|Pronunciation||in eb" i liz' ue mab|
|Other names||Inebilizumab-cdon, MEDI-551|
|Main uses||Neuromyelitis optica spectrum disorder (NMOSD)|
|Side effects||Urinary tract infection, joint pain|
|Chemical and physical data|
|Molar mass||146652.90 g·mol−1|
Inebilizumab, sold under the brand name Uplizna, is a medication used to treat neuromyelitis optica spectrum disorder (NMOSD) due to antibodies against aquaporin 4. It is given by gradual injection into a vein.
Common side effects include urinary tract infection and joint pain. Other side effects may include infusion reactions and infections. Use in pregnancy may harm the baby. It is a monoclonal antibody that binds to CD19 on B lymphocytes and results in their breakdown.
Inebilizumab was approved for medical use in the United States in 2020. In the United States it costs about 137,000 USD per dose as of 2021. It is not commercially avaliable in the United Kingdom or Europe as of 2021.
NMOSD is a rare autoimmune disorder in which immune system cells and autoantibodies attack and damage the optic nerves and spinal cord. NMOSD can be associated with antibodies that bind to a protein called aquaporin-4 (AQP4). Binding of the anti-AQP4 antibody appears to activate other components of the immune system, causing inflammation and damage to the central nervous system. Clinically, the disease is manifested with attacks/relapses that result in neurological impairment such as blindness, paraplegia, sensory loss, bladder dysfunction, and peripheral pain. The disability from each attack is cumulative, making NMOSD a chronically debilitating and potentially life-threatening disease.
It is given at a dose of 300 mg, followed by a second dose of 300 mg after two weeks, and than 300 mg every 6 months.
The label for inebilizumab includes a warning for infusion reactions, potential depletion of certain proteins (hypogammaglobulinemia), and potential increased risk of infection – including Progressive Multifocal Leukoencephalopathy, and potential reactivation of hepatitis B and tuberculosis.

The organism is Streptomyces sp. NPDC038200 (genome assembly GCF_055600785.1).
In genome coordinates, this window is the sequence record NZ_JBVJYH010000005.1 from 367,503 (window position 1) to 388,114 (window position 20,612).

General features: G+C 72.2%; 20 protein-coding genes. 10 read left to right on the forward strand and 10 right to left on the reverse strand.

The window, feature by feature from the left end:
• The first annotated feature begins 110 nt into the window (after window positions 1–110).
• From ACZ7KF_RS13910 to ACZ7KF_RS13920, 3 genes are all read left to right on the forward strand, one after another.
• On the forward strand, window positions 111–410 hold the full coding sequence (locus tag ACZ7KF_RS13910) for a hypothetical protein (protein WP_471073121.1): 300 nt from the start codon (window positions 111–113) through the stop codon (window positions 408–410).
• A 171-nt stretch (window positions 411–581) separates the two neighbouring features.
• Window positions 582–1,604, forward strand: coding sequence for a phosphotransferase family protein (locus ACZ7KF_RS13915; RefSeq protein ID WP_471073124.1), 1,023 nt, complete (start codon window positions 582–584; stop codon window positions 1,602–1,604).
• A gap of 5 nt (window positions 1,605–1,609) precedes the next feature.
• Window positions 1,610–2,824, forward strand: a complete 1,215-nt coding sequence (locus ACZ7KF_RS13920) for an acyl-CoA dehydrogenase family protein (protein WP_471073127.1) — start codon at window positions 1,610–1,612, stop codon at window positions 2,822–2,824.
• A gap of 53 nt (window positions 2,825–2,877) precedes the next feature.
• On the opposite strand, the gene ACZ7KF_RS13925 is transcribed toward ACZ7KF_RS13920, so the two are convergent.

The most common adverse reactions in the NMOSD clinical trial were urinary tract infection, headache, joint pain (arthralgia), nausea and back pain.
Women who are pregnant should not take inebilizumab because it may cause harm to a developing fetus or newborn baby. The FDA advises health care professionals to inform females of reproductive age to use effective contraception during treatment with inebilizumab and for six months after the last dose.
Vaccination with live-attenuated or live vaccines is not recommended during treatment and should be administered at least four weeks prior to initiation of inebilizumab.
The effectiveness of inebilizumab for the treatment of NMOSD was demonstrated in a clinical study (NCT02200770) of 230 adult participants that evaluated the efficacy and safety of intravenous inebilizumab. In the trial, 213 of the 230 participants had antibodies against AQP4 (anti-AQP4 antibody positive). During the 197-day study, the risk of an NMOSD relapse in the 161 anti-AQP4 antibody positive participants who were treated with inebilizumab was reduced by 77% when compared to the placebo treatment group. There was no evidence of a benefit in participants who were anti-AQP4 antibody negative. The primary efficacy endpoint was the time to the onset of the first adjudicated relapse on or before study day 197 evaluated by a blinded, independent, adjudication committee, who determined whether the attack met protocol-defined criteria. The trial was conducted at 82 sites in 24 countries (including the United States) in North and South America, Europe, Africa, Asia and Australia.
Society and culture
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